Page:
One of my jobs at Twin Oaks is managing the Communities Conference. We have a rustic conference site where we’ve been hosting this gathering for 20 consecutive years. While it serves as one of, and certainly the most consistent conference for the intentional communities movement, hosting it is a labor of love for Twin Oaks, which has often done little more than break even on the event, not including the approximately 1000 hours it takes to run it. What this means is the community has often been hesitant to invest much money in maintaining, much less improving the site.

This year I wanted to do some work upgrading the infrastructure. I’d worked hard last year to make sure attendance was high (about 200 people, the most in at least 10 years) to help justify the expense. I ran a crowd-funding campaign, using the Fellowship for Intentional Community as our fiscal sponsor, and kicking it off with a donation from the Federation of Egalitarian Communities of $1000. Twin Oaks then matched the $6000 I was able to raise. The primary project was to expand and re-equip the kitchen, which had mostly fallen into disuse. The cooking for the event and been moved to the main community dining hall for the previous few
years, which was inconvenient for the conference and high impact on the community.

DSC00592I hired an ex-member of Twin Oaks from the 80’s as the project manager. She’d been living in Louisa County ever since she left and now works as a General Contractor (she’d also been hired by Twin Oaks as the General Contractor to expand the production facility for it’s tofu business). The main builder on the project was also an ex-Oaker, who recently had moved to a newly formed off-shoot community of Acorn called Sapling. Sapling is a small group, and having her doing labor exchange for Twin Oaks means they’ll be able to call on Twin Oaks labor in the future. It meant much lower labor costs for expanding the kitchen. It also provided an opportunity for a number of people to learn basic construction skills (a women’s construction workshop was organized as part of the building effort).

Watching Nina up on the roof of the kitchen addition, putting the rafters in place, I was struck by the very human and personal implications for putting these important principles of economic solidarity into practice. Upgrading the kitchen would also mean bringing back a central aspect of community to the Communities Conference, cooking together. Soon there will be 200 people learning about cooperative living and working, helping in the kitchen and eating together, and getting to experience community in a space built by community for the purpose of bringing more community into the world.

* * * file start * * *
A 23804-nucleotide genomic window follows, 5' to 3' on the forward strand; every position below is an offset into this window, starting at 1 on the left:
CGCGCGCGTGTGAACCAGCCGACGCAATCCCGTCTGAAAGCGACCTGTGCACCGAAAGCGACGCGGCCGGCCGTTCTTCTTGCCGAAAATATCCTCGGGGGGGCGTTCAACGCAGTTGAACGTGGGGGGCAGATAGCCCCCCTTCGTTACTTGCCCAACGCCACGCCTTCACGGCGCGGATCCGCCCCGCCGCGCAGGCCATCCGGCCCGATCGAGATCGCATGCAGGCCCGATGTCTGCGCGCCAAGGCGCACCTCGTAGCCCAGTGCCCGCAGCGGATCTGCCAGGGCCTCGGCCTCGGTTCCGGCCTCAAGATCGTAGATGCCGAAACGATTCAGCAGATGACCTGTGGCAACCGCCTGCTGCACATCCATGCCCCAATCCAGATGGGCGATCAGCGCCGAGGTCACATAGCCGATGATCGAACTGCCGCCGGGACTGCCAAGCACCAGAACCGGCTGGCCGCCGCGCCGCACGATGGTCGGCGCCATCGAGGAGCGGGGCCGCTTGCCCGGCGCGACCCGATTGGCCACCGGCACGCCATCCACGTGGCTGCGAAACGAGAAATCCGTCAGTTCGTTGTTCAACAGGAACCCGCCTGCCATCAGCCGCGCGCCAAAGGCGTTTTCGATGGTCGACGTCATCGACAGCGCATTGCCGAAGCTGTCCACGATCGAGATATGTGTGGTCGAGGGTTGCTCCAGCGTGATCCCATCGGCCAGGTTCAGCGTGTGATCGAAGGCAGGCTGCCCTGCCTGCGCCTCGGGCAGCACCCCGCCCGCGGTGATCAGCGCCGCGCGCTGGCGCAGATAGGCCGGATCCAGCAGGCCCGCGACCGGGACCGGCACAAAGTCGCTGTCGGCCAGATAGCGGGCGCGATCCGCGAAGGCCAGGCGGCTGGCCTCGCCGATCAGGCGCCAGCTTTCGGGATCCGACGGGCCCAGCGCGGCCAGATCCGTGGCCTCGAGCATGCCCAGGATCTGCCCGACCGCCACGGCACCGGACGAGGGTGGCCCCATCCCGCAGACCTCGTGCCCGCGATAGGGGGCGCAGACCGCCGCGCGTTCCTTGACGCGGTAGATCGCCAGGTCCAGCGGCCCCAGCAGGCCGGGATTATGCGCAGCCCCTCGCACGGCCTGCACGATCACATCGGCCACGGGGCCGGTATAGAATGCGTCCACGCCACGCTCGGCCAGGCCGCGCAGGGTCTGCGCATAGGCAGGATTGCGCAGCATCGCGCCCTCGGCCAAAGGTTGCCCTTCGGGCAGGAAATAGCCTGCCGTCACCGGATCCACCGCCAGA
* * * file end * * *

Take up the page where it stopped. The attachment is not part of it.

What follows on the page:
4 weeks to go – need a ride?

DSC00606Site Prep In Full Swing

We’ve been doing a tremendous amount of work on the conference site this year. You can look forward to an expanded, fully-functional kitchen, new dome shelters for our workshop locations, and an all-around better-looking site than we’ve had for a long time.

Workshop Lineup

Here’s a selection of workshops we’ll be hosting this year:

DSC00616We’ll also have workshops on Anti-Oppression Work in Community , Ecological Footprinting on a Community Scale, and Urban Community Building among others.

Ride Sharing

Need a ride? Can you give a ride? Once you register, if you say yes to either of this questions, you’ll be plugged into our ride share system. So, now’s a great time to register!

Benefit Auction for the FIC

Every year we hold a benefit auction for the Fellowship for Intentional Community, during which we bust out the desserts, and for the second year we’ll be served homebrewed beer and soda by the Baltimore Free Farm. You can bring an item to donate to the auction, and bring your generosity and form of payment for when the bidding starts.

Why should you care about intentional communities?

I’m excited to say this is also my first post to the website for Grassroots Economic Organizing! – Sky
25 social work

Twin Oaks Community has been my home off and on for the last 15 years. It’s one of the flagships of the Intentional Communities movement, and yet is fairly unique as one of only a handful of secular, income-sharing communities. Twin Oaks has been an active experiment in solidarity economics since 1967. At almost 50 years old it’s a successful, viable model, and, like all solidarity economy projects, it’s a work in progress.